Join Jeff Toister for an in-depth discussion in this video Seeing service through your customers' eyes, part of Customer Service Foundations.
Providing outstanding customer service requires us to see things from the customers' perspective. This isn't always easy to do. It's natural for customers and customer service employees to see things a bit differently. Here's a real-life example. A customer called the technical support hotline for a major software company. He was stressed out because he needed to use the software for a client meeting that just started in just 30 minutes. But he couldn't get it to work properly. The employee who answered the phone took call after call like this one each day.
Most of the problems were easy for her to solve because of her in-depth knowledge of her company's products. Her job was to help resolve each customer's problem as quickly as possible. Fortunately for this customer, she picked up on his anxiety and understood he didn't just need to find a solution to his problem, he needed to feel confident that everything would work properly when he met with his client. She stayed on the phone a few extra minutes to walk him through the software. This actually helped prevent a few other problems that would've come up during his client meeting. The technical support rep fixed the customer's problem, relieved his anxiety, and helped prevent future problems by adopting the customer's perspective.
She never would have done this if she'd only focused on solving the first problem and then hanging up quickly to get to her next call. The customer would have been embarrassed when another problem occurred during his client meeting. He would have had to make another call to technical support. He might have even griped about his experience on social media and then taken his business to a competitor. Viewing things from the customer's perspective isn't always easy. Here's a puzzle that can help us understand why. You can try to solve the puzzle on the screen or download the worksheet and try it on paper. To solve this puzzle, try to connect all nine dots using just four straight lines.
The catch is you can't lift your finger off the screen, or if you're using the worksheet, you can't lift your pen off the paper. It may be helpful to push pause to give yourself a moment to try to solve it. Most people, including me, have a hard time solving the puzzle on their first try. The secret to solving the nine dot puzzle is to literally think outside the box. Like this. Most people see a box that isn't really there when they try to solve the puzzle. It's natural for our brain to play this little trick on our perception. The same thing can happen when we're serving customers.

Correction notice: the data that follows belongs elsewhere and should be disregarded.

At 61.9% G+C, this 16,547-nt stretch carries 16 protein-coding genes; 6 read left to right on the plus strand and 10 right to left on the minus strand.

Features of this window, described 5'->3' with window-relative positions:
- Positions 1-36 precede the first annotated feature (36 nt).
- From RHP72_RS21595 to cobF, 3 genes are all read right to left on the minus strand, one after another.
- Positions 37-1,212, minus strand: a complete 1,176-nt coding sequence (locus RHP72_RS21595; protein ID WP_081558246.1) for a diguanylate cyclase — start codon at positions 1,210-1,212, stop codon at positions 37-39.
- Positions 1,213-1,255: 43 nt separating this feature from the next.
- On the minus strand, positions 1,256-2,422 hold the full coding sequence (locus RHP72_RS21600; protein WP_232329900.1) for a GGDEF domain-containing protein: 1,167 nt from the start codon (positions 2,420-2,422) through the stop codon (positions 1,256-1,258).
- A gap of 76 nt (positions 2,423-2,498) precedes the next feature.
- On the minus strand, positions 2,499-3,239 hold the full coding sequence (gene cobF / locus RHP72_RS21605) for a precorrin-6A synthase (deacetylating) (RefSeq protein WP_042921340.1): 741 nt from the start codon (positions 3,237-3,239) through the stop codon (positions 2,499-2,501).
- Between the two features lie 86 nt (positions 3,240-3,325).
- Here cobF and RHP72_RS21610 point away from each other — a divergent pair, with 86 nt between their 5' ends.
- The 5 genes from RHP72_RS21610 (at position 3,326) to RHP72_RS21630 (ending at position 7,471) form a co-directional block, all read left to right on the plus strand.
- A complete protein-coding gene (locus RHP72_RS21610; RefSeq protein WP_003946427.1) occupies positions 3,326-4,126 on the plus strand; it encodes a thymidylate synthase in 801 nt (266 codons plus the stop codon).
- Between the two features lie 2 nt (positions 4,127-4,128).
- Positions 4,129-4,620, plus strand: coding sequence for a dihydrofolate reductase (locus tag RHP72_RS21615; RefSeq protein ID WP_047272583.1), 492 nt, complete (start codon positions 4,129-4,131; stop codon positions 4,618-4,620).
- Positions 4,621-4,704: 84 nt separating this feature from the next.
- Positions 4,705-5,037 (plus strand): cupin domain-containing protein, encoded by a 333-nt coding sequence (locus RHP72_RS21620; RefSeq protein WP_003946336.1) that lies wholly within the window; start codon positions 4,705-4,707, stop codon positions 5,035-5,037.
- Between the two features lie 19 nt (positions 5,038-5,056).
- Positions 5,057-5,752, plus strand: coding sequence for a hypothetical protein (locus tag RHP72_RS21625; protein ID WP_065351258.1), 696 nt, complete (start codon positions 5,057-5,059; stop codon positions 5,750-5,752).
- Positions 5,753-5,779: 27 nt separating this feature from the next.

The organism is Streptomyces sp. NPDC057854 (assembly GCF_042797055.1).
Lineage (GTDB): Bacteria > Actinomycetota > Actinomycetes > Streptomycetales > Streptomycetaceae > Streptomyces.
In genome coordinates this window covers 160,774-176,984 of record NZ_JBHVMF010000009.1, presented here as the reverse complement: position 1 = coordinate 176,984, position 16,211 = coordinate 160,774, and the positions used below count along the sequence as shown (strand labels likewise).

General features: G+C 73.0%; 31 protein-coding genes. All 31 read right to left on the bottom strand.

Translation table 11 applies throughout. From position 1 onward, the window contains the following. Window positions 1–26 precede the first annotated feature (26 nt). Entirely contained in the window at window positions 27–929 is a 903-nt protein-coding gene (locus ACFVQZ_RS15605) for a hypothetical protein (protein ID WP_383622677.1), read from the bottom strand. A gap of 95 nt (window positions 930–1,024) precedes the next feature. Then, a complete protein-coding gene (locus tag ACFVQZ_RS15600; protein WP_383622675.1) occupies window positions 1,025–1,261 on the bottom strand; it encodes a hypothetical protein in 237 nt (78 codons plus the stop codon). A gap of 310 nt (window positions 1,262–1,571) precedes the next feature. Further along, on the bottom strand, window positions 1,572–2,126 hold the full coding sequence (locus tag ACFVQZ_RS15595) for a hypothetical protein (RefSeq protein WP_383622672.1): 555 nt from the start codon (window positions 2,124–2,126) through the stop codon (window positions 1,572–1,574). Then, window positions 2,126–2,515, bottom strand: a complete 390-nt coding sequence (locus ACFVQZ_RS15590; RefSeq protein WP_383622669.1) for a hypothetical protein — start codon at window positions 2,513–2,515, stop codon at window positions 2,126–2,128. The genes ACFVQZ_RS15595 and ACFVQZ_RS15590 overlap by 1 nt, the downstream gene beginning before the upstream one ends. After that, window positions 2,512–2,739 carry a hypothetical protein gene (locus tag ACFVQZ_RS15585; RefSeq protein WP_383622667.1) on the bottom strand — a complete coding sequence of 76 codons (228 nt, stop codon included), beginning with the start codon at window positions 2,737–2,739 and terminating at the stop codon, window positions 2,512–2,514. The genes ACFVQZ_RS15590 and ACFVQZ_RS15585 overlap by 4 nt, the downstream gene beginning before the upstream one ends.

We often seen things from a certain perspective realizing there are other ways to look at it. There's an exercise you can try to help you look outside the box and see things from the customer's perspective. You can use the downloadable worksheet or just use pen and paper. I'll use the software company employee as an example to illustrate how this exercise works. The first step is to make a list of your major job responsibilities. Here's what the technical support employees list might look like. Help customers solve problems with the software.
Educate customers on ways to prevent problems from occurring. Use customer feedback to identify bugs in the software. The next step is to try to imagine those same job duties from your customers' perspective. How do your customers view what you do for them? Here's what the technical support employees list might look like. Help customers get back to work quickly when a problem occurs. Educate customers on ways to maximize the software's capabilities without causing problems. Instill confidence so customers know they can count on the software to help them.
This activity can help broaden your view of the service you provide. Your job duties remain the same, but how you perform those duties might change once you look at them through your customer's eyes. The technical support employees example shows that this approach can create happier customers and even prevent more problems from occurring.
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- What is outstanding customer service?
- Identifying your customer
- Creating a customer service vision
- Enhancing likability in person, over the phone, and via email
- Actively listening to customers
- Going the extra mile
- Taking ownership of problems
- Diffusing angry customers
- Using data to evaluate and improve your customer service<br><br>
- The PMI Registered Education Provider logo is a registered mark of the Project Management Institute, Inc.